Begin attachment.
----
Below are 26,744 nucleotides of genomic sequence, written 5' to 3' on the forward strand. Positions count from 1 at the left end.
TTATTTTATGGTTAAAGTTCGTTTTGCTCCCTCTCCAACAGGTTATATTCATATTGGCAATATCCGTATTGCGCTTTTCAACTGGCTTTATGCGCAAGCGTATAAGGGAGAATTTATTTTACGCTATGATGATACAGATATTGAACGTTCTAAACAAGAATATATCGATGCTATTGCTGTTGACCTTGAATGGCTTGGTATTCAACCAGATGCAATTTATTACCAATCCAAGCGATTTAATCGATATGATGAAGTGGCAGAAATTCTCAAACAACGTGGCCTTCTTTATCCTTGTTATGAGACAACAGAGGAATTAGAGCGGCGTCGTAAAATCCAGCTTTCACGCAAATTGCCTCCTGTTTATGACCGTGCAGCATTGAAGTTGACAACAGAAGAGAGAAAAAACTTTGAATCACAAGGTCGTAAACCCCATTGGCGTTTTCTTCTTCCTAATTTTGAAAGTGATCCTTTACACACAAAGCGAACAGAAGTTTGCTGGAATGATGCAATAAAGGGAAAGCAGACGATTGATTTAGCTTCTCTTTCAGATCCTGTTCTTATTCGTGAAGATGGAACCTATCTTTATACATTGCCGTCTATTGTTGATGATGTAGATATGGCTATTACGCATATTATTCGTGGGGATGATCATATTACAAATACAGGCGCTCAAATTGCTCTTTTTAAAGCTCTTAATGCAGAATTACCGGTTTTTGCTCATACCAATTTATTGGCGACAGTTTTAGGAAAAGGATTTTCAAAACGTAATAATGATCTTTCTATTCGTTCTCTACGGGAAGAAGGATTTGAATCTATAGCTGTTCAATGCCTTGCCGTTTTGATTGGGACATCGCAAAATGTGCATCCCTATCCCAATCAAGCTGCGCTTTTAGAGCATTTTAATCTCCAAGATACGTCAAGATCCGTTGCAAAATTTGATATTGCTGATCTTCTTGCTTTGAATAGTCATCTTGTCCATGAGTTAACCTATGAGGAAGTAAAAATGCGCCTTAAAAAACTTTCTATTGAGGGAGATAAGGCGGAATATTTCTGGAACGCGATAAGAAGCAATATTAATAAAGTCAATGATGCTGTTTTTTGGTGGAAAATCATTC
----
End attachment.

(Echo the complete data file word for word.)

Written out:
Below are 26,744 nucleotides of genomic sequence, written 5' to 3' on the forward strand. Positions count from 1 at the left end.
TTATTTTATGGTTAAAGTTCGTTTTGCTCCCTCTCCAACAGGTTATATTCATATTGGCAATATCCGTATTGCGCTTTTCAACTGGCTTTATGCGCAAGCGTATAAGGGAGAATTTATTTTACGCTATGATGATACAGATATTGAACGTTCTAAACAAGAATATATCGATGCTATTGCTGTTGACCTTGAATGGCTTGGTATTCAACCAGATGCAATTTATTACCAATCCAAGCGATTTAATCGATATGATGAAGTGGCAGAAATTCTCAAACAACGTGGCCTTCTTTATCCTTGTTATGAGACAACAGAGGAATTAGAGCGGCGTCGTAAAATCCAGCTTTCACGCAAATTGCCTCCTGTTTATGACCGTGCAGCATTGAAGTTGACAACAGAAGAGAGAAAAAACTTTGAATCACAAGGTCGTAAACCCCATTGGCGTTTTCTTCTTCCTAATTTTGAAAGTGATCCTTTACACACAAAGCGAACAGAAGTTTGCTGGAATGATGCAATAAAGGGAAAGCAGACGATTGATTTAGCTTCTCTTTCAGATCCTGTTCTTATTCGTGAAGATGGAACCTATCTTTATACATTGCCGTCTATTGTTGATGATGTAGATATGGCTATTACGCATATTATTCGTGGGGATGATCATATTACAAATACAGGCGCTCAAATTGCTCTTTTTAAAGCTCTTAATGCAGAATTACCGGTTTTTGCTCATACCAATTTATTGGCGACAGTTTTAGGAAAAGGATTTTCAAAACGTAATAATGATCTTTCTATTCGTTCTCTACGGGAAGAAGGATTTGAATCTATAGCTGTTCAATGCCTTGCCGTTTTGATTGGGACATCGCAAAATGTGCATCCCTATCCCAATCAAGCTGCGCTTTTAGAGCATTTTAATCTCCAAGATACGTCAAGATCCGTTGCAAAATTTGATATTGCTGATCTTCTTGCTTTGAATAGTCATCTTGTCCATGAGTTAACCTATGAGGAAGTAAAAATGCGCCTTAAAAAACTTTCTATTGAGGGAGATAAGGCGGAATATTTCTGGAACGCGATAAGAAGCAATATTAATAAAGTCAATGATGCTGTTTTTTGGTGGAAAATCATTC